Mum petitions to save Tweed Hospital
BABY Isobel’s dramatic entrance into the world heralded a new appreciation for the work of doctors and nurses at Tweed Hospital for mum-of-two Jaye Wardlaw.
With the help of advocacy group GetUp, Mrs Wardlaw has gathered more than 900 signatures in a petition she set up calling for more federal funding for the embattled Tweed Hospital.
Her petition - entitled “Save our Tweed Hospital” - is the latest voice in the Fair Go campaign launched by the Tweed Daily News in conjunction with senior doctors from the Tweed Hospital, calling for more funding for the hospital.
It is also part of a wider GetUp campaign calling for more federal funding for Australia’s hospital system.
Three years ago, stay-at-home mum Mrs Wardlaw needed an emergency transfer out of Murwillumbah Hospital when her labour with Isobel took a turn for the worse.
“Her heart monitor started showing an irregular heart beat which triggered them sending us to Tweed for intervention and higher level of care,” she said.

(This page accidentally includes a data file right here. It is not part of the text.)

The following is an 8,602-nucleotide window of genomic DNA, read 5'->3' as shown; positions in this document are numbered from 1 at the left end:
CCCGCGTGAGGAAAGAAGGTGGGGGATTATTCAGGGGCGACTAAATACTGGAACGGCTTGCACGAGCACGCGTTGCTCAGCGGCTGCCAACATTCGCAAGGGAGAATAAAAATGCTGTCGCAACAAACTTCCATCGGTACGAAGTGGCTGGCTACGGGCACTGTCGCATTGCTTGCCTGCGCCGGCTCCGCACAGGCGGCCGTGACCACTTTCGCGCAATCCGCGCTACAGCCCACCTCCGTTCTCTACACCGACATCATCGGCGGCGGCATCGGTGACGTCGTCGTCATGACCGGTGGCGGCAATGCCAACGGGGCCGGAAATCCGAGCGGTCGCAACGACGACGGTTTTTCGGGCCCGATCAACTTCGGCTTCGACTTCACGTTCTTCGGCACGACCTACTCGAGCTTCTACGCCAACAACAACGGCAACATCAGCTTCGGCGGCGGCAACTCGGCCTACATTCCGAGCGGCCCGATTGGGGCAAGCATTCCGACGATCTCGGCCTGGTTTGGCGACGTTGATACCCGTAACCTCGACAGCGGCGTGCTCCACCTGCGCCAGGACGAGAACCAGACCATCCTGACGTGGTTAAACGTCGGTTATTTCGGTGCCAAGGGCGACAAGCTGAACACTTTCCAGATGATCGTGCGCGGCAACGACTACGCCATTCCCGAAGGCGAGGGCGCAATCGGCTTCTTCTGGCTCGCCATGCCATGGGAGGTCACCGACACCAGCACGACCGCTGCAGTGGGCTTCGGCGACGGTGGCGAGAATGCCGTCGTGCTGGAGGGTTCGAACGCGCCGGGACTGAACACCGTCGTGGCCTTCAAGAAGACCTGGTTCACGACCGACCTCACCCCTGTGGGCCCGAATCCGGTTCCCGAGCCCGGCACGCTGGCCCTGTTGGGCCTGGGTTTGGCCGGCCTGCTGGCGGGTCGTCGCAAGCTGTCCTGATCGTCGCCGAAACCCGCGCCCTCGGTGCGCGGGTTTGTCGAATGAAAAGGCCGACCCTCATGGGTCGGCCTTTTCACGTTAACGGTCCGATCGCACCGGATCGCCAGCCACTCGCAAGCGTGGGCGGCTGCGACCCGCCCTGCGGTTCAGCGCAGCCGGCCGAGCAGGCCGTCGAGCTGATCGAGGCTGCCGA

“I needed to go into surgery right away.”
Now three, Isobel was born healthy and Mrs Wardlaw recovered from the complications.
“I was lucky I got the medical care that I needed with an amazing staff on hand but even then, you knew they were over-stretched,” she said.
The Murwillumbah mum urged the government to deliver more funding.
“Doctors shouldn’t have to beg, it shouldn’t be their job,” Mrs Wardlawsaid.
Mrs Wardlaw said respondents to the petition had ‘raved’ on about the professionalism of staff at Tweed - especially in acute care.
But they also complained that beds were always full, waiting times too long, and mental health and post-acute care services minimal.
Mrs Wardlaw called on the government - whoever is elected on July 2 - to support the previous Labor Government’s health budget formula due to take effect from 2017.
“That would have seen an extra $57 billion go to health over the next 10 years,” she said.
Mrs Wardlaw volunteered her time to campaign for the Tweed Hospital after GetUp calculated the Tweed would more than $200million over the next 10 years or “lose 120 beds, or 200 nurses or 140 doctors” if funding wasn’t reversed.
Sign the petition here.